Growing up, my father always had the latest in technology, computers when they were the size of rooms running on tape and punch cards, cell phones that came in 100 lb. briefcases. He followed the trends and innovations all the way to the internet and cell phones, but at some point, it just got away from him. He still needs the technology, but his understanding is somewhere below my 6-year-old daughter’s. The kicker is not that he can’t understand his cell phone, PC or the devilish printer/scanner/FAX combo, it’s that he refuses to learn how.
He approaches each new device as if it was purposefully constructed to confuse him, and he’s not exactly wrong. There are now 5 generations of mobile tech with jargon, icons, and UX design, so with no point of reference, it does looks like an alien language.
What is amazing is, this is what I do. I walk people through new technology, let them know there is nothing to be afraid of and if anything goes wrong, we’ll figure it out together.
So today I’ll share what I have learned about teaching people on new programs and technology and also what I have learned as someone who also has to constantly learn to keep up.
Teaching someone on new technology, especially if they are coming in with little to no knowledge, can be really hard and frustrating. There is so much we take for granted that it can be hard to find a starting point. I have to remind myself often that not everyone knows every keyboard shortcut.
So, here are some tips for Teachers and Learners.
Start at the beginning: Don’t assume the person you’re teaching has the fundamentals to build on. Start at the very beginning and walk through to where you want to go, i.e. you don’t build a house from the roof down.
Ditch the Jargon and the Lingo: Again, assume your learner doesn’t know what you are saying and use the appropriate terms and names, not shorthand. So, blow the lolz before your student starts pulling their hair out!
Patience, Patience, Patience: I know this is much easier said than done. The secret is to know your limit, when you get frustrated it demoralizes your student so when you find yourself at your wits end take a break. Stretch the limbs, get a drink, check Facebook, have a snack and come back to it, just take 5 and chill. This will make it easier on you and on the person you’re teaching.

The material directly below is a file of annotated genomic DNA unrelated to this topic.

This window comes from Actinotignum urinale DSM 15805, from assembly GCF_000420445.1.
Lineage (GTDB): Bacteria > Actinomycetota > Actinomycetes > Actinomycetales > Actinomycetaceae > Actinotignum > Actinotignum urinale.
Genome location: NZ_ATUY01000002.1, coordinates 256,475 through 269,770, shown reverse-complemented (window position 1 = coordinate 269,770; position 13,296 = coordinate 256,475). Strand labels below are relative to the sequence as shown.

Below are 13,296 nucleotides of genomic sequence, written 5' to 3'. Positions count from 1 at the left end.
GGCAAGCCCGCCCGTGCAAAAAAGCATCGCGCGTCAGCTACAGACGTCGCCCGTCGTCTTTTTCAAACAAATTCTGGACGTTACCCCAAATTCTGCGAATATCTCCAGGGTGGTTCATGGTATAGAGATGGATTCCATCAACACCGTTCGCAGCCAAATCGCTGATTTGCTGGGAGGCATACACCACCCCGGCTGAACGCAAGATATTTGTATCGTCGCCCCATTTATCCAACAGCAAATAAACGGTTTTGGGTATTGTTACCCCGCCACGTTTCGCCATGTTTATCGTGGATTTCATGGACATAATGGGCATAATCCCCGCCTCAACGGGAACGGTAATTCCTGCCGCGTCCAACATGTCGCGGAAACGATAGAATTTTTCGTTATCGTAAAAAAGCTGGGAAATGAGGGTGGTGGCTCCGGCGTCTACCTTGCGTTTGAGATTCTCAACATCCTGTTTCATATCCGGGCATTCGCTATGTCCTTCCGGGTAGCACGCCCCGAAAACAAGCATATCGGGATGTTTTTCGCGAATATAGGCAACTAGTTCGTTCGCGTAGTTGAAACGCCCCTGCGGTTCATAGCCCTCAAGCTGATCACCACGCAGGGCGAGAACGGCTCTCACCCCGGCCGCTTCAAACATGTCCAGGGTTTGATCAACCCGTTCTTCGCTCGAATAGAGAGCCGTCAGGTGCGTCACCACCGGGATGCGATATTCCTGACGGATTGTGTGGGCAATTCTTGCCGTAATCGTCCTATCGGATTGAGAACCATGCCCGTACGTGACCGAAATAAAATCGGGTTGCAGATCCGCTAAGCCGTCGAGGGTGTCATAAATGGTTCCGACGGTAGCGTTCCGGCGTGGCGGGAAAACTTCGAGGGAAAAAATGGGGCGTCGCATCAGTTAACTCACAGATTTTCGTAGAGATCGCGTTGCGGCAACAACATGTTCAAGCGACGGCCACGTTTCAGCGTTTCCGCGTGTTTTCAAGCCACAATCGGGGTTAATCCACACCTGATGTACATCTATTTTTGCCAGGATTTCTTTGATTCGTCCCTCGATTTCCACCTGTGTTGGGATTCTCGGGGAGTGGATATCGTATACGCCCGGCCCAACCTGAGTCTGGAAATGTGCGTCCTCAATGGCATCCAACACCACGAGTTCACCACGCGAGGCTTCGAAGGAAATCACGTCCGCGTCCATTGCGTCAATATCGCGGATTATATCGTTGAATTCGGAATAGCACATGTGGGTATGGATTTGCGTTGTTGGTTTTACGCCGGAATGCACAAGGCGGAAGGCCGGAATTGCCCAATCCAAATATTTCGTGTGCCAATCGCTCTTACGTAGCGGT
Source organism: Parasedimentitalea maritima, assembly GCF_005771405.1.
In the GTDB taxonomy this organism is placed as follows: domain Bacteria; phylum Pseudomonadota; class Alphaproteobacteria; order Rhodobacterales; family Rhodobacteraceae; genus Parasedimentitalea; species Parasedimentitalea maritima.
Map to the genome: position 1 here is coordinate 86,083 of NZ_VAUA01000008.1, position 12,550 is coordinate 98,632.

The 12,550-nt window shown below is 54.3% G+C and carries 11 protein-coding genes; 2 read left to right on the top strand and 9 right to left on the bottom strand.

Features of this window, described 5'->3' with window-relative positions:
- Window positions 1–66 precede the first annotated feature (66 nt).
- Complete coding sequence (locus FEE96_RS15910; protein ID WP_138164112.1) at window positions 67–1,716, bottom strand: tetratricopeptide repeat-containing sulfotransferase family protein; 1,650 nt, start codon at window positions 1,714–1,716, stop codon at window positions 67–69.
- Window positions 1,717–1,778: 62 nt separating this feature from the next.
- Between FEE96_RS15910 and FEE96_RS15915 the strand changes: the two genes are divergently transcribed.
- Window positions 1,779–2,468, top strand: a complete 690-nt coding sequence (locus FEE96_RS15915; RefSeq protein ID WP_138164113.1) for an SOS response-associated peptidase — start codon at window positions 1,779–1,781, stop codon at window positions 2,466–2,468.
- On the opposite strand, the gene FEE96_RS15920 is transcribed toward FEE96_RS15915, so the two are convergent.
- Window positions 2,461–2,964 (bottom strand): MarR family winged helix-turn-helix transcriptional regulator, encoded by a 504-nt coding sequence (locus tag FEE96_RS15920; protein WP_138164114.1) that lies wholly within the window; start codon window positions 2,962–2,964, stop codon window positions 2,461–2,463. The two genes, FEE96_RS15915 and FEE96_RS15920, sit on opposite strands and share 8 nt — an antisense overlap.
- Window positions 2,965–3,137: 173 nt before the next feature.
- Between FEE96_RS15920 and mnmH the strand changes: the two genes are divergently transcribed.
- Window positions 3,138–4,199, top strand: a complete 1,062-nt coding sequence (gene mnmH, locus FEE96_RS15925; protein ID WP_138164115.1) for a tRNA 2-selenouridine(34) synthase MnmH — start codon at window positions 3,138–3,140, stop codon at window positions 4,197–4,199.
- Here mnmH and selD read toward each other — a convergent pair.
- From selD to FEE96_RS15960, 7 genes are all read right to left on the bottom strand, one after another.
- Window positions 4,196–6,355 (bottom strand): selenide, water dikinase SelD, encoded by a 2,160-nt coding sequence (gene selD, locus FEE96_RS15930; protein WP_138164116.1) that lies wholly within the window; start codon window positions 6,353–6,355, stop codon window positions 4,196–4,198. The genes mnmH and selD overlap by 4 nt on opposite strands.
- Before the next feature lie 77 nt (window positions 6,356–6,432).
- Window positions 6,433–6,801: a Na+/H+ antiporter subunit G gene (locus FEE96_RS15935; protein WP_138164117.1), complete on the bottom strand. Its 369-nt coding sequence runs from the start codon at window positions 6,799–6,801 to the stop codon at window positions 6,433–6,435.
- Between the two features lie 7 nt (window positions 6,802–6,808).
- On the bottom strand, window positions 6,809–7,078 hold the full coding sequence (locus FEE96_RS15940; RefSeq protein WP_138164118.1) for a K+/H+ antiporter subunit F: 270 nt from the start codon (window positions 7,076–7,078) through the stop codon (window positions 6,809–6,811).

It’s broke ain’t good enough: There is nothing more frustrating than trying to help someone and they won’t tell you what is wrong. If you tell me your computer is broke but what you mean is your internet is down, the printer is not linking to your computer, or you’re locked out of your email well then, your computer is not broken. Even if you don’t have the exact right words give the best description you can of what you need help with.
Take your time, slow down: Many times, I’m trying to help someone, and they keep clicking on their mouse, rushing through prompts without reading them and just growing more and more frustrated. So just slow down, read the error message, don’t just start clicking all over the screen. Haste makes waste in the real world, haste, with technology makes alt TEXT error with graphic card in c drive.
You’re not dumb or bad at technology: Very few people have an inherent skill with technology, the rest of us have to work at it. What it really comes down to is persistence. If you mess up try, try again.
Take a break and take your time: I find stepping away from a problem is the best way to solve it. Sometimes it takes a minute for your brain catch up and to make all of the connections. So much like teaching – when your brain is full, take a break and let everything sink in, and then come back to it.
There is help everywhere: We are living in a digital wonder age; people have built entire houses from YouTube tutorials. As a professional, when I have to learn a new program, I google it, I watch video tutorials. This is a great way to get familiar with new tech without having to do it on your own.
These are just a few tips, but they will lead you to best practices and the right frame of mind to both learn and teach. So good luck and remember, there is nothing to be afraid of! It really is hard to blow up a computer.
By: Kevin Gallagher: Kevin is the content manager for Unify Creative Agency, a company that helps companies be seen heard and understood.